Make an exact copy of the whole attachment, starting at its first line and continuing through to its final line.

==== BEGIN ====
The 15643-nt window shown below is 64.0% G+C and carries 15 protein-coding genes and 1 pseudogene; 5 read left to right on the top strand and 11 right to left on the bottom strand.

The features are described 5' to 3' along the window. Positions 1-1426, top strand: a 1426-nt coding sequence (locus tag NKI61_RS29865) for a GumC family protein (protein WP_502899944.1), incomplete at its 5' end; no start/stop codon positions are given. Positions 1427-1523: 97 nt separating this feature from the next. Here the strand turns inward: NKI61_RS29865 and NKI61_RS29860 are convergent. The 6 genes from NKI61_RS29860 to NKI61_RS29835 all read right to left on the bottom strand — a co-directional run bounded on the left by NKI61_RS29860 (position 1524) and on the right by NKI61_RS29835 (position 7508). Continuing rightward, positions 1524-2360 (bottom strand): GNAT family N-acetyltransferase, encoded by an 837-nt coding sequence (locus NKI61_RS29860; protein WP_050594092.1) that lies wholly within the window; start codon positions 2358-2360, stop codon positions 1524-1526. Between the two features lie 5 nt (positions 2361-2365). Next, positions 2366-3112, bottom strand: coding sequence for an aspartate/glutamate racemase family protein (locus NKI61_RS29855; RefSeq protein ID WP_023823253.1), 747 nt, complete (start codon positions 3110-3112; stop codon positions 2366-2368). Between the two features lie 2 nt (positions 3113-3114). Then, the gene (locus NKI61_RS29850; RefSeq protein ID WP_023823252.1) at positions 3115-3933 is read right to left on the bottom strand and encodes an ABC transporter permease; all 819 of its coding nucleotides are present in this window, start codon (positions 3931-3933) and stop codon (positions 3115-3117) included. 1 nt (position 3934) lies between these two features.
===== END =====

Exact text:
The 15643-nt window shown below is 64.0% G+C and carries 15 protein-coding genes and 1 pseudogene; 5 read left to right on the top strand and 11 right to left on the bottom strand.

The features are described 5' to 3' along the window. Positions 1-1426, top strand: a 1426-nt coding sequence (locus tag NKI61_RS29865) for a GumC family protein (protein WP_502899944.1), incomplete at its 5' end; no start/stop codon positions are given. Positions 1427-1523: 97 nt separating this feature from the next. Here the strand turns inward: NKI61_RS29865 and NKI61_RS29860 are convergent. The 6 genes from NKI61_RS29860 to NKI61_RS29835 all read right to left on the bottom strand — a co-directional run bounded on the left by NKI61_RS29860 (position 1524) and on the right by NKI61_RS29835 (position 7508). Continuing rightward, positions 1524-2360 (bottom strand): GNAT family N-acetyltransferase, encoded by an 837-nt coding sequence (locus NKI61_RS29860; protein WP_050594092.1) that lies wholly within the window; start codon positions 2358-2360, stop codon positions 1524-1526. Between the two features lie 5 nt (positions 2361-2365). Next, positions 2366-3112, bottom strand: coding sequence for an aspartate/glutamate racemase family protein (locus NKI61_RS29855; RefSeq protein ID WP_023823253.1), 747 nt, complete (start codon positions 3110-3112; stop codon positions 2366-2368). Between the two features lie 2 nt (positions 3113-3114). Then, the gene (locus NKI61_RS29850; RefSeq protein ID WP_023823252.1) at positions 3115-3933 is read right to left on the bottom strand and encodes an ABC transporter permease; all 819 of its coding nucleotides are present in this window, start codon (positions 3931-3933) and stop codon (positions 3115-3117) included. 1 nt (position 3934) lies between these two features.